Sluggish Credit Growth in the Gulf: Cause for Concern?
A Commentary by Masood Ahmed, Director, Middle East and Central Asia Department, International Monetary Fund
Published online in Asharq Alawsat, January 11, 2011
Aided by rising oil prices and production, economic prospects for the six nations of the Gulf Cooperation Council (GCC)—Bahrain, Kuwait, Oman, Qatar, Saudi Arabia, and the UAE—are gaining momentum. But could the slow pick up in bank credit to the private sector witnessed across the region cloud this positive outlook?
While there are clear signs of recovery in some countries, private-sector credit is still barely growing in the GCC, despite policy efforts to revive it. During the five years prior to the crisis, the GCC countries experienced significant increases in credit, spurred by favorable macroeconomic conditions. At its peak in 2005, credit growth in the GCC exceeded 30 percent year-on-year.
With the onset of the crisis, global deleveraging led to severe credit tightening in the GCC, as elsewhere in the world. Credit growth slowed sharply, and has remained anemic so far during 2010.
Factors affecting both the supply of, and demand for, credit have played a role in this slowdown. On the supply side, while funding strains have been overcome, higher risk aversion, stricter lending policies, and lower willingness by banks to rely on so called “name lending” have all served as a brake on new credit.
On the demand side, in most countries in the GCC, demand for credit appears to have dropped in association with the decline in real estate prices, the slowdown in construction activities and non-oil growth, and the corresponding weakness in investor and consumer confidence.
To what extent will weak credit growth stifle economic activity in the short term? For a number of reasons, the negative impact of slow credit growth may not be as worrisome as it appears.
First, the adjustment in credit growth reflects a much-needed correction from very high—perhaps unsustainable—rates of credit growth witnessed during the boom years. Moreover, there are already some signs of a rebound in year-on-year credit growth—albeit modest—in Bahrain (4.7 percent), Oman (7.3 percent) and Saudi Arabia (4.6 percent).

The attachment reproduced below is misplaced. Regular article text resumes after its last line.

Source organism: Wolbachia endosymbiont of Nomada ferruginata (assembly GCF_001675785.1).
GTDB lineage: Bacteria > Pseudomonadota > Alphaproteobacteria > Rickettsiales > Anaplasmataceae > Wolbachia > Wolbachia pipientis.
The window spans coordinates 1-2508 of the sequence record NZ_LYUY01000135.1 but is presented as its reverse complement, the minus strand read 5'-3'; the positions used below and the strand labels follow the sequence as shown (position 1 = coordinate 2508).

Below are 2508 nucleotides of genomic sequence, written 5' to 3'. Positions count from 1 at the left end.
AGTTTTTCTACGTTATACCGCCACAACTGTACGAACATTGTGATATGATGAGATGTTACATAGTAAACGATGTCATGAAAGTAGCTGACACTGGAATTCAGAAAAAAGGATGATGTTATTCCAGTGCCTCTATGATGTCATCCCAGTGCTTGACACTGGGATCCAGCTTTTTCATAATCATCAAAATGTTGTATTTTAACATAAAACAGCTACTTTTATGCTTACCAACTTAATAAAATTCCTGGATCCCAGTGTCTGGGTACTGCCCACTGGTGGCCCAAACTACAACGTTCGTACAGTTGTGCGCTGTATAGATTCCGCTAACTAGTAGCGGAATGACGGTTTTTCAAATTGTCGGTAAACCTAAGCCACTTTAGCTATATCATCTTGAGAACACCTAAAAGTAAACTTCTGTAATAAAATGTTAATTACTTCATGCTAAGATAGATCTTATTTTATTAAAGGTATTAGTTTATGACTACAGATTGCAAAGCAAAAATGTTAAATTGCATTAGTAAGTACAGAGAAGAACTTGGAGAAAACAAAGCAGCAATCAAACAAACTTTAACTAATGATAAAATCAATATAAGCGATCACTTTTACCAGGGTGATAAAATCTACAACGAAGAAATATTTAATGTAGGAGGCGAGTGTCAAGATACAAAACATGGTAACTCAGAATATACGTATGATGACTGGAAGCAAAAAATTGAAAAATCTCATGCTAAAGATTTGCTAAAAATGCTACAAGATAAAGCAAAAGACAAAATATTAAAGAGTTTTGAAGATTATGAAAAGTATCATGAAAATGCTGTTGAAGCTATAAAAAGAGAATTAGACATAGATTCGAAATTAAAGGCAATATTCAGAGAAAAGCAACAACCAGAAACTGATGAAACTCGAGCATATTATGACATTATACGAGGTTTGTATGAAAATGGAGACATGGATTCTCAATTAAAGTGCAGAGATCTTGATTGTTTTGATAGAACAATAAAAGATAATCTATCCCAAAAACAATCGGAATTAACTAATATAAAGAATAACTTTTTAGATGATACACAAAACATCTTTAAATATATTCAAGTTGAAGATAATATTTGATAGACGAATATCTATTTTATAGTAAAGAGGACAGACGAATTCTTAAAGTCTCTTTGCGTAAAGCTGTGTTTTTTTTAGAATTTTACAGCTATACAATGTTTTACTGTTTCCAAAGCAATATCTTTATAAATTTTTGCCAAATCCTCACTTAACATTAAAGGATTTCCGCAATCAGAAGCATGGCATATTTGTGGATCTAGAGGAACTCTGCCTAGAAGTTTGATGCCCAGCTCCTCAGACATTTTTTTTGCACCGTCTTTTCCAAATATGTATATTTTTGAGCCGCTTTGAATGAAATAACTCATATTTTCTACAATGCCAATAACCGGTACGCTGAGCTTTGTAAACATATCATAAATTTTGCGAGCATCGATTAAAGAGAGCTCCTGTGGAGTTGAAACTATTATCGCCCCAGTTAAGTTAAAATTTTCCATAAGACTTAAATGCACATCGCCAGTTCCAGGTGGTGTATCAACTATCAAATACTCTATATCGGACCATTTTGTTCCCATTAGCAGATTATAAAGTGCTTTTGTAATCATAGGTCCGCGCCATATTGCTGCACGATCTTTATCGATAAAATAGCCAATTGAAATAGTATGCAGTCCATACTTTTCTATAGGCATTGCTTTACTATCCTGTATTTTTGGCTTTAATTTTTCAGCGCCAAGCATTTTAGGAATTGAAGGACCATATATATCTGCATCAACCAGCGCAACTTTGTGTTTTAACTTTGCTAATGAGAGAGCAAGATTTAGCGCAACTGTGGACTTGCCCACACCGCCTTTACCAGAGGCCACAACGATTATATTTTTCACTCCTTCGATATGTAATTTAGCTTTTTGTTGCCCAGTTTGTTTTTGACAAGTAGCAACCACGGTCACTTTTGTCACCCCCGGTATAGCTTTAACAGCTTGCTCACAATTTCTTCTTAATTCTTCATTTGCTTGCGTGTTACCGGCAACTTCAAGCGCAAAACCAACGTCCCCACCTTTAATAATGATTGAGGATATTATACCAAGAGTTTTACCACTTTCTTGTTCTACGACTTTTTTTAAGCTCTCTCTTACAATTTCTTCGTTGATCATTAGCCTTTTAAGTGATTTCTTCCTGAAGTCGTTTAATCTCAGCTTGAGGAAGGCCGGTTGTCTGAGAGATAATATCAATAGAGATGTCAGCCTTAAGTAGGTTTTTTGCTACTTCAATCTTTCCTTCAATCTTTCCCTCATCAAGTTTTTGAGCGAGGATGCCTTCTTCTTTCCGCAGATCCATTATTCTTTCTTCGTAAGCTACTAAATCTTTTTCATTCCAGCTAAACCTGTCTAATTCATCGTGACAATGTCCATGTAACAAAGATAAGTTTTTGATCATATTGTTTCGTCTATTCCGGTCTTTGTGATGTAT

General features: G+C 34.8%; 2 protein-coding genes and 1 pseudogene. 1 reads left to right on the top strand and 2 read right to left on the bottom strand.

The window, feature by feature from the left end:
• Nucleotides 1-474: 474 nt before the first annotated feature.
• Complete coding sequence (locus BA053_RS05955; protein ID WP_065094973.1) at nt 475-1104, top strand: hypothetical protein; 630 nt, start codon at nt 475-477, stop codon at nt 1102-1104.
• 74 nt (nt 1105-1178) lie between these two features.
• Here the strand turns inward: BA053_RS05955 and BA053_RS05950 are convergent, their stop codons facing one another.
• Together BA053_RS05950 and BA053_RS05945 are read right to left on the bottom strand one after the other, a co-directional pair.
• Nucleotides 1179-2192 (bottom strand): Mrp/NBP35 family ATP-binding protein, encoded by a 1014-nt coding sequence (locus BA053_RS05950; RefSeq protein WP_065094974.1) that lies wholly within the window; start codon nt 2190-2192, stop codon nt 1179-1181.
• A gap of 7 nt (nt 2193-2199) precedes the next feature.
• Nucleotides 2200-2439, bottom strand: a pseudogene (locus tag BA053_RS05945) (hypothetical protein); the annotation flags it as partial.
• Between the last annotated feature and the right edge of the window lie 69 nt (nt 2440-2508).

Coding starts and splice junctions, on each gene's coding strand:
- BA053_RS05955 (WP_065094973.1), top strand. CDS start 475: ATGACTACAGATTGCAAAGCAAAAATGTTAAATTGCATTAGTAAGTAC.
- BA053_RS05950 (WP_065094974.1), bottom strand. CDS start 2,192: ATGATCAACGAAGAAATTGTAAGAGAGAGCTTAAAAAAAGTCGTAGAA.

And banking system health is generally satisfactory: capital adequacy ratios remain strong, and stress tests conducted by IMF staff indicate that banks are generally resilient to severe shocks. In addition, significant progress in financial and corporate restructuring during 2010 helped shore up market confidence. The underlying conditions are therefore in place to support a resumption of credit growth, although this may be gradual.
At the same time, the overall numbers for banking sector credit growth mask important underlying developments. Credit growth is displaying a positive trend away from volatile sectors, such as real estate and household equity purchases, toward more stable sectors, such as industry, trade, and services. Credit growth to these sectors has been healthy in a number of countries.
Finally, bank credit growth numbers don’t tell the whole story. The private sector is receiving some credit through alternative channels of financing: some governments are guaranteeing foreign debt issued by government-related entities (Qatar and Abu Dhabi) and are increasing their advance payments to contractors (Saudi Arabia and Qatar), thus lowering the need to seek bank credit to cover their funding needs; and specialized credit institutions, especially in Saudi Arabia, have significantly increased their credit to domestic sectors. In general, corporates in the GCC appear to have adequate cash balances and can finance their operations from these cushions in the short term.
Is policy action still needed? While fiscal and monetary policies have been geared to support the GCC to emerge from the impact of the global crisis, this is not an open-ended option. Ultimately, the private sector will have to play a more active role, for which a revival in private-sector credit growth will be instrumental.
Just as supply and demand factors were at work in the credit slowdown, so should policies aim to address them. On the demand side, it is appropriate for country authorities to maintain fiscal stimulus—where there is fiscal space—and quantitative easing in 2010, and possibly into 2011. These policies would need to be revisited with signs of a pickup in inflation, which remains relatively muted.
To improve credit supply, corporate governance and financial disclosure and transparency will be key. In addition, banks will need to build up their capacity to assess credit risk. Alternative domestic sources of corporate funding—primarily domestic or regional debt markets—will need also to be developed. This will not only help diversify the economy’s financing channels, but also improve standards for financial disclosure.
Ultimately, a revival in credit growth will be essential for GCC countries to deepen economic diversification—the greatest challenges for all natural resource-intensive countries. It is critical not only for moderating the impact of external shocks and disruptive boom-and-bust cycles, but also for creating employment opportunities for the region’s growing young population.